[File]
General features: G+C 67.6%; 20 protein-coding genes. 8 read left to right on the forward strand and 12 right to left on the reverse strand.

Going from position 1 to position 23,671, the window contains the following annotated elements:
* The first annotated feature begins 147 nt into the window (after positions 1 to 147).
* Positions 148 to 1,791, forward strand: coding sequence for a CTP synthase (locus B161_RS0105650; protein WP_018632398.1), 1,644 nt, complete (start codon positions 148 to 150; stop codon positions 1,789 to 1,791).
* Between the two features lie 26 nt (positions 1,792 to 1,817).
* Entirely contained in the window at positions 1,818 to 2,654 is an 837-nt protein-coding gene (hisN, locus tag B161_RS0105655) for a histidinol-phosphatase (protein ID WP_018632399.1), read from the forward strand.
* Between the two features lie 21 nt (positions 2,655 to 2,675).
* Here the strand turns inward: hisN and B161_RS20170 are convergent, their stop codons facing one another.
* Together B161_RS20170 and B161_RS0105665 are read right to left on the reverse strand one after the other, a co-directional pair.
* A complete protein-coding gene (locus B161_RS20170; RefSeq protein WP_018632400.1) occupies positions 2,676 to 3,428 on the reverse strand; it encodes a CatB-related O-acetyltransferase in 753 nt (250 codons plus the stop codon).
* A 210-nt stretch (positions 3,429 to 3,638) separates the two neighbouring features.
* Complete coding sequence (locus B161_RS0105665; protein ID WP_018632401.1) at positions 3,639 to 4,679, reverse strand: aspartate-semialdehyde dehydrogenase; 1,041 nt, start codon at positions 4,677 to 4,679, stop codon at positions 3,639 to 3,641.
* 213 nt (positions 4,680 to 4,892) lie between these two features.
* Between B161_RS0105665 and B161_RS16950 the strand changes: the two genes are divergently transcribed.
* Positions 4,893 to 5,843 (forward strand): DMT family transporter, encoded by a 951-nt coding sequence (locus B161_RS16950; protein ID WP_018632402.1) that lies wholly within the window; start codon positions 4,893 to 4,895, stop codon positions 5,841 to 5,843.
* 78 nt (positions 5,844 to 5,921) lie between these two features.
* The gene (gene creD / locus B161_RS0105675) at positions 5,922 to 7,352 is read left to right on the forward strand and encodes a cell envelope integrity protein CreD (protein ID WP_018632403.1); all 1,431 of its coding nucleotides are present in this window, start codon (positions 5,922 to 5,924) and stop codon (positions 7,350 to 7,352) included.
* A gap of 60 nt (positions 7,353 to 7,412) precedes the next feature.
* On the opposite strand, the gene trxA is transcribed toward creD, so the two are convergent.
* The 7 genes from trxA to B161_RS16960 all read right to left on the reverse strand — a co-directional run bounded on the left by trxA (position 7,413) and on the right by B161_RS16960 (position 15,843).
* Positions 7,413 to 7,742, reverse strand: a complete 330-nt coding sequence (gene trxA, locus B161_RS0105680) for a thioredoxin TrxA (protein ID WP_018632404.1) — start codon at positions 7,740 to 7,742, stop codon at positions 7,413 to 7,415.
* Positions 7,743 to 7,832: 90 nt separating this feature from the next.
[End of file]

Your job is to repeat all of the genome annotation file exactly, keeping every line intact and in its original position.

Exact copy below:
General features: G+C 67.6%; 20 protein-coding genes. 8 read left to right on the forward strand and 12 right to left on the reverse strand.

Going from position 1 to position 23,671, the window contains the following annotated elements:
* The first annotated feature begins 147 nt into the window (after positions 1 to 147).
* Positions 148 to 1,791, forward strand: coding sequence for a CTP synthase (locus B161_RS0105650; protein WP_018632398.1), 1,644 nt, complete (start codon positions 148 to 150; stop codon positions 1,789 to 1,791).
* Between the two features lie 26 nt (positions 1,792 to 1,817).
* Entirely contained in the window at positions 1,818 to 2,654 is an 837-nt protein-coding gene (hisN, locus tag B161_RS0105655) for a histidinol-phosphatase (protein ID WP_018632399.1), read from the forward strand.
* Between the two features lie 21 nt (positions 2,655 to 2,675).
* Here the strand turns inward: hisN and B161_RS20170 are convergent, their stop codons facing one another.
* Together B161_RS20170 and B161_RS0105665 are read right to left on the reverse strand one after the other, a co-directional pair.
* A complete protein-coding gene (locus B161_RS20170; RefSeq protein WP_018632400.1) occupies positions 2,676 to 3,428 on the reverse strand; it encodes a CatB-related O-acetyltransferase in 753 nt (250 codons plus the stop codon).
* A 210-nt stretch (positions 3,429 to 3,638) separates the two neighbouring features.
* Complete coding sequence (locus B161_RS0105665; protein ID WP_018632401.1) at positions 3,639 to 4,679, reverse strand: aspartate-semialdehyde dehydrogenase; 1,041 nt, start codon at positions 4,677 to 4,679, stop codon at positions 3,639 to 3,641.
* 213 nt (positions 4,680 to 4,892) lie between these two features.
* Between B161_RS0105665 and B161_RS16950 the strand changes: the two genes are divergently transcribed.
* Positions 4,893 to 5,843 (forward strand): DMT family transporter, encoded by a 951-nt coding sequence (locus B161_RS16950; protein ID WP_018632402.1) that lies wholly within the window; start codon positions 4,893 to 4,895, stop codon positions 5,841 to 5,843.
* 78 nt (positions 5,844 to 5,921) lie between these two features.
* The gene (gene creD / locus B161_RS0105675) at positions 5,922 to 7,352 is read left to right on the forward strand and encodes a cell envelope integrity protein CreD (protein ID WP_018632403.1); all 1,431 of its coding nucleotides are present in this window, start codon (positions 5,922 to 5,924) and stop codon (positions 7,350 to 7,352) included.
* A gap of 60 nt (positions 7,353 to 7,412) precedes the next feature.
* On the opposite strand, the gene trxA is transcribed toward creD, so the two are convergent.
* The 7 genes from trxA to B161_RS16960 all read right to left on the reverse strand — a co-directional run bounded on the left by trxA (position 7,413) and on the right by B161_RS16960 (position 15,843).
* Positions 7,413 to 7,742, reverse strand: a complete 330-nt coding sequence (gene trxA, locus B161_RS0105680) for a thioredoxin TrxA (protein ID WP_018632404.1) — start codon at positions 7,740 to 7,742, stop codon at positions 7,413 to 7,415.
* Positions 7,743 to 7,832: 90 nt separating this feature from the next.